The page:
The final pieces of the puzzle surrounding two high school sweethearts have been put in place. Descendents of the couple, whose love story began in North Platte more than 100 years ago, have come forward with the ending to the tale. It could arguably be just as romantic as the beginning.
In November, The North Platte Telegraph ran an article about a century-old love letter found when crews tore down a fire-damaged house at 12th and Poplar Streets. Bert Barber of Lewellen had written the letter when he was 19 for Alice Birge, who was 18 at the time.
The two attended North Platte High School together and were married in 1915. Not much could be found to indicate what happened to them after that.
Kaycee Anderson, researcher at the North Platte Public Library, had speculated that the letter must have been the only part of their love that lasted, because census records showed the two were divorced and living in different states by the 1940s.
On Thursday, John Sparks, Alice and Bert's grandson, who lives in Dallas,Texas, said that wasn't the case. He contacted The Telegraph after a cousin of his sent him a copy of the article.
“My grandfather loved my grandmother until the day he died,” Sparks said.
He said Bert and Alice started Barber's Bookstore in Fort Worth, Texas, in 1925. They had three children: Alberta, who was Sparks' mother, Bert Jr. and Rachael, who is still living in Fort Worth.
“My grandfather was stationed at Kelly Field during the first World War,” Sparks said. “He liked Texas so much that after he got home to Nebraska, he moved the family down here. “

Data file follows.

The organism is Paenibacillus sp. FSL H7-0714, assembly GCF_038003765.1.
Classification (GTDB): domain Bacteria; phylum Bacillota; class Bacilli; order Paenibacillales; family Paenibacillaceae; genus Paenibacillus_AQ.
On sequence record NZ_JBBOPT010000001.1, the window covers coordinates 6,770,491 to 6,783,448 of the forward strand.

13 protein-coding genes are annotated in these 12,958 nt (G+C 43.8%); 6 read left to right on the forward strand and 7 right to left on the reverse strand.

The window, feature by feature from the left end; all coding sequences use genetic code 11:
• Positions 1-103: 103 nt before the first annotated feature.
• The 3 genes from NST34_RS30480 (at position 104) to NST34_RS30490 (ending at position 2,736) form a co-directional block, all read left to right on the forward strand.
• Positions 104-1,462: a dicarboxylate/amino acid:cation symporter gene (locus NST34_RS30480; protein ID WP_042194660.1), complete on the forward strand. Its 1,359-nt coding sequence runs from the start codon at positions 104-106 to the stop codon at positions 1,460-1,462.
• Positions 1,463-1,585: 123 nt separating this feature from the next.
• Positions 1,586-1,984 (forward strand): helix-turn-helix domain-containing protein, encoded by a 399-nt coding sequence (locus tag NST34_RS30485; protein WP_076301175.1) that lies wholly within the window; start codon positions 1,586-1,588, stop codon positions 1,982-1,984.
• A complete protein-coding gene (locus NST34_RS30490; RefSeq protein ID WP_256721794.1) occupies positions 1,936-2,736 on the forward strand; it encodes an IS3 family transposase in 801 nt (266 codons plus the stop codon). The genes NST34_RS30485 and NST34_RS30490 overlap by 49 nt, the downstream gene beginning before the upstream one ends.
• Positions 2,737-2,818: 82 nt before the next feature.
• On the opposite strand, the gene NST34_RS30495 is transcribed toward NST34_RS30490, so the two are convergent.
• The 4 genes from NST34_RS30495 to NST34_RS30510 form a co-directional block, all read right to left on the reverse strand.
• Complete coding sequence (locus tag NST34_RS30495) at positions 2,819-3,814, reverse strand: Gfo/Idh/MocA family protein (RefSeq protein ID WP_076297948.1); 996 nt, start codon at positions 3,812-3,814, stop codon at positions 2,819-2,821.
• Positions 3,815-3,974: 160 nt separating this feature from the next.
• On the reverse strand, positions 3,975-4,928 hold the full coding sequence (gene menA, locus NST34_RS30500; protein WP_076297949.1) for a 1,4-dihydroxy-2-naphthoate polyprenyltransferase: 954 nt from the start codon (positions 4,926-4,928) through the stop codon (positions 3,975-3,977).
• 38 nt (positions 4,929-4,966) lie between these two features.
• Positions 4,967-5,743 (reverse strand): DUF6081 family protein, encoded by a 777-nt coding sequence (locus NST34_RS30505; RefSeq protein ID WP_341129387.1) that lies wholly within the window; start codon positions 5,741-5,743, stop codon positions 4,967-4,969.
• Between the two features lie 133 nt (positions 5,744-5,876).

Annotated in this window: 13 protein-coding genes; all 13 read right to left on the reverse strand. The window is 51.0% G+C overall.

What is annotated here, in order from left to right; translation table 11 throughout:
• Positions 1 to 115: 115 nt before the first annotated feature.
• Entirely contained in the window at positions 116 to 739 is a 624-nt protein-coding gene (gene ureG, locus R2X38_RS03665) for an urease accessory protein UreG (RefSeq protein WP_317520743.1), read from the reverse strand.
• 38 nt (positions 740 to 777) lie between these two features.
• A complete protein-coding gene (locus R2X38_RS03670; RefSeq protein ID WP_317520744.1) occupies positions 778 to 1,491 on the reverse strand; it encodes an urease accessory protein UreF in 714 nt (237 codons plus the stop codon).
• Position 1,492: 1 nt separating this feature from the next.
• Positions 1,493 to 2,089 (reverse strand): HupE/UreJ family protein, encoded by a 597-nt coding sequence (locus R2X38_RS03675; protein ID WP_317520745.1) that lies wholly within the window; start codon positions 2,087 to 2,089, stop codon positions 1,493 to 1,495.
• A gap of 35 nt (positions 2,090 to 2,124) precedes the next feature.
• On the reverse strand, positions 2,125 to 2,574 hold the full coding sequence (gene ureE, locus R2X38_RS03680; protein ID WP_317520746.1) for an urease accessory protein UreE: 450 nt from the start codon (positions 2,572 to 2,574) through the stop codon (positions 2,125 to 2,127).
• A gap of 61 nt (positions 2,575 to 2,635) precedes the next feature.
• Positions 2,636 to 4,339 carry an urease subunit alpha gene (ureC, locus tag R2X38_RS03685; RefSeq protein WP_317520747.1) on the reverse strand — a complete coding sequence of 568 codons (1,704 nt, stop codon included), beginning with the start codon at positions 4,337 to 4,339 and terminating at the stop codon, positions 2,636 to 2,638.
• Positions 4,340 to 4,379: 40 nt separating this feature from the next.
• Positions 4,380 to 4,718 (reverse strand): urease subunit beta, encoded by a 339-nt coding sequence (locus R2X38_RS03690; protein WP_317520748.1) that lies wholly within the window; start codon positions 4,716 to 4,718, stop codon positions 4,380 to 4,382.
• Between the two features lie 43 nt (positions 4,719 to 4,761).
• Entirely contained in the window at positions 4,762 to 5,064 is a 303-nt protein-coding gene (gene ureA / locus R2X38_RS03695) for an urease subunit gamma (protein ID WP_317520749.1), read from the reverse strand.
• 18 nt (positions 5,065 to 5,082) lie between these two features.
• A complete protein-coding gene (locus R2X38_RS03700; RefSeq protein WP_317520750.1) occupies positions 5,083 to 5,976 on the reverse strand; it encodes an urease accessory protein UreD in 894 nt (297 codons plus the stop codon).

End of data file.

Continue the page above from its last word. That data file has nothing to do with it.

Sparks said when the Great Depression hit, Bert felt like a failure because he was unable to financially provide for his family. As a result, Bert left Alice and the children and moved to California, where he worked for a radio station and married another woman.
“Grandma had to run the bookstore by herself, while my mother raised her two siblings,” Sparks said. “I was taught to love both my grandmother and my grandfather. He always regretted what he did. When my mother was older, she secretly arranged for them to get together when he made a trip back to Texas.”
Alice died in May 1965. Bert followed her in July 1965.
“When he heard of my grandmother's death, my grandfather went into deep depression and basically lost the will to live,” Sparks said.
He said the Barbers sold their bookstore in 1948, but it remained open until 1997. The collection of books inside the shop was purchased by Larry McMurtry an author and screenwriter known for his Pulitzer Prize-winning novel “Lonesome Dove.”